Global South Modernities: Modernist Literature and the Avant-Garde in Latin America examines the seminal influence that Latin American writers had on the style, subject matter, and ideology of literature in the Global South from 1900 to the late 1930s. Gorica Majstorovic challenges the historical and racial logic of interwar Latin American literary studies by introducing the solidarity relations between the global decolonial movements and placing anti-imperialism, Blackness, and indigeneity at the center of decolonial analysis. Following Mignolo, de Sousa Santos, and Cheah, the texts under analysis subvert the processes of European colonial worlding and show modernity itself as pluralized. Drawing on these works, Majstorovic bridges the gap between aesthetics and politics while shifting the focus onto the Latin American transnational modernist networks and situating the analysis within the theoretical frameworks of the Global South. While examining the idea of globality through its different conceptualizations (cosmopolitanism, immigration, and travel), Majstorovic analyzes avant-garde magazines of the 1920s, Mexican petrofiction, urban proletarian, and decolonial travel narratives of the 1930s, calling into question modernism’s usual framing as an Anglo-American interwar phenomenon. Majstorovic constructs a new genealogy of Latin American literature by examining the asymmetrical relations within its multiple modernities and offers a new understanding of Latin American interwar literature through the lens of the Global South.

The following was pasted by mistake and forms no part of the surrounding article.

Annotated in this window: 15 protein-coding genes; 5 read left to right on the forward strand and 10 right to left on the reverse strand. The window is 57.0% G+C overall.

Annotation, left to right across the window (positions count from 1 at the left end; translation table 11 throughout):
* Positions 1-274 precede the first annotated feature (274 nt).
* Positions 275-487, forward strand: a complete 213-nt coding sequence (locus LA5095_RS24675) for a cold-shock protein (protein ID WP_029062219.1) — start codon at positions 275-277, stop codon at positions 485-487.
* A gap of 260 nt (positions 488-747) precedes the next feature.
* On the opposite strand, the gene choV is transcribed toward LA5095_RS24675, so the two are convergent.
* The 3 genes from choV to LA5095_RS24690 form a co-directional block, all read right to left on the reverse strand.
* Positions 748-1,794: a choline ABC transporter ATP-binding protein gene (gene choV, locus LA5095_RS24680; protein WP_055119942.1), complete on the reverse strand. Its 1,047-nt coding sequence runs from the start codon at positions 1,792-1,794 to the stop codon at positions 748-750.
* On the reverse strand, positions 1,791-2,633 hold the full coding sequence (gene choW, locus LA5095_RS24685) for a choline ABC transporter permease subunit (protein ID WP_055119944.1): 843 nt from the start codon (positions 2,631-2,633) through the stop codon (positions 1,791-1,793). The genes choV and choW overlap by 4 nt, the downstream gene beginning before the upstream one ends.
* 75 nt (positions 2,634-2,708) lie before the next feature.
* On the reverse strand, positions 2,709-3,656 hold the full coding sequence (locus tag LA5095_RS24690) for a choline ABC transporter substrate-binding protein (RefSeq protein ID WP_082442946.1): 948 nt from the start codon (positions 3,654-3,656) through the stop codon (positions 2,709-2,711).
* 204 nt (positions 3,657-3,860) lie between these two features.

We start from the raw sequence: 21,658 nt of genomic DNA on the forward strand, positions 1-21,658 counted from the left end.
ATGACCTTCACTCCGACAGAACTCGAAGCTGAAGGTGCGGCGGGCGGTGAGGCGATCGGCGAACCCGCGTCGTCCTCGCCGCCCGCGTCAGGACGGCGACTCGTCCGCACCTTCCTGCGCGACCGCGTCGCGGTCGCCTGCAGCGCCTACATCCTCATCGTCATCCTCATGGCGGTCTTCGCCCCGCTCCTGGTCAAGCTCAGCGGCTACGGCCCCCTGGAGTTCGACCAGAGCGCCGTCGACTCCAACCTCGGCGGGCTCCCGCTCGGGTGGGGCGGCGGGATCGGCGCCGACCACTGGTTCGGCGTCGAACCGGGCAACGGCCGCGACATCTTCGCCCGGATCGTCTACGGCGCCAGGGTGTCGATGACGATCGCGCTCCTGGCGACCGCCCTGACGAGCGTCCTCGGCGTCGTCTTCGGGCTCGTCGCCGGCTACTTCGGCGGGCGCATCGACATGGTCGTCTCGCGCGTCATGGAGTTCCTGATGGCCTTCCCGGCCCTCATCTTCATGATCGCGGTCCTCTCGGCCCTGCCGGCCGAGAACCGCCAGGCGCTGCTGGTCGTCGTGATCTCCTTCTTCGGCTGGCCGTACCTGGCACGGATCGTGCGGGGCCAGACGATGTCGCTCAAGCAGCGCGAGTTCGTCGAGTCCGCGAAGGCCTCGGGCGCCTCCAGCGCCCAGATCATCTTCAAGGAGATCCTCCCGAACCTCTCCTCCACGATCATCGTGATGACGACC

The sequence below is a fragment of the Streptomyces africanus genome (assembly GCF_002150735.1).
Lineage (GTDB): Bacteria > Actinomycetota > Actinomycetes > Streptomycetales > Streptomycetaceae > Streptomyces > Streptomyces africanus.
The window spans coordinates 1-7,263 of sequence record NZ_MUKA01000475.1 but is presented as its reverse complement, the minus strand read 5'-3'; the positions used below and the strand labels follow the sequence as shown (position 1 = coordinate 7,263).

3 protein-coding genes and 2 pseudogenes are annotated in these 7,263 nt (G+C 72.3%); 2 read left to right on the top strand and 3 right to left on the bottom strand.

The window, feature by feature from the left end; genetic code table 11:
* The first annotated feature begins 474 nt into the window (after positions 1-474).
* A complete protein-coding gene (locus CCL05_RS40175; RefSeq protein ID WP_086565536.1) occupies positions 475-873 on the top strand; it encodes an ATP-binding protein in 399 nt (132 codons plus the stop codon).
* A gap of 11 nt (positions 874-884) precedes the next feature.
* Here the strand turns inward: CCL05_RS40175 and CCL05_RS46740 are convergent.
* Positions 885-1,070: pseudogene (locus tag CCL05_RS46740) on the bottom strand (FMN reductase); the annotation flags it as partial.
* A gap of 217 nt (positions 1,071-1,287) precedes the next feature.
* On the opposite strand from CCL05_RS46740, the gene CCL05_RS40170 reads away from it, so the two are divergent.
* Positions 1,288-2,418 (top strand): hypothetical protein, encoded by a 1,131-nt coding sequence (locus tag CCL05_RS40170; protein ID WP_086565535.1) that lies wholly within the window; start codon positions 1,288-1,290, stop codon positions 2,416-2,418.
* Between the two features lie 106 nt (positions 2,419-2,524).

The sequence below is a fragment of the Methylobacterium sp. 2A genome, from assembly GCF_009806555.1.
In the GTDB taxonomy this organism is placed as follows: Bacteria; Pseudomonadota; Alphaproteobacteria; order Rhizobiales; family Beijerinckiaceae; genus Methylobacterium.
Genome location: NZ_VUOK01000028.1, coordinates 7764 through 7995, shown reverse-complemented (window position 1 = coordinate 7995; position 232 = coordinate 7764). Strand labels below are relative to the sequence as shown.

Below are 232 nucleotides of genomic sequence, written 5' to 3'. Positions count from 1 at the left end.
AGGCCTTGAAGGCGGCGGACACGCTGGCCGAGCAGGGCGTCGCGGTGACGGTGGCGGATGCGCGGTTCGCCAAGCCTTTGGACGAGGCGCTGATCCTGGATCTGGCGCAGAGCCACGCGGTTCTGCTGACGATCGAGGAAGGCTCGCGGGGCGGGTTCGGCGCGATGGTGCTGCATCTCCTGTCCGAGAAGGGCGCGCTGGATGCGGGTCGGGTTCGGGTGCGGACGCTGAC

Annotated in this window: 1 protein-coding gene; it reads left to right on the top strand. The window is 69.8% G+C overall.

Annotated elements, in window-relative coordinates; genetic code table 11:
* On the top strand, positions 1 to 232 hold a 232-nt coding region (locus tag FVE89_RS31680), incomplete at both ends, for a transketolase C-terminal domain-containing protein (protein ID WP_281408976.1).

Gorica Majstorovic is professor of Spanish and coordinator of Latin American and Caribbean studies at Stockton University.
Chapter 1 Avant-Garde and Mexican Petrofiction
Chapter 2 Decolonial Modernism: Amauta, Boletín Titikaka, and Zenit
Chapter 3 Cinematic Montage in Baldomera and Los siete locos
Chapter 4 Unsettling Travel Narrative: Darío, Henríquez Ureña, Güiraldes, and Arlt
Chapter 5 Improbable Cosmopolitanism and the Global South
About the Author
This volume explores avant-garde literature in Latin America in the fertile period between the two world wars. What makes the book valuable is the displacement of its focus: whereas previous studies saw the various Latin American avant-gardes exclusively as outgrowths of European movements, Majstorovic offers a Global South perspective, one of multiple networks of solidarity and artistic and political engagement, and she clarifies the area’s contribution to the establishment of that Global South. Recommended.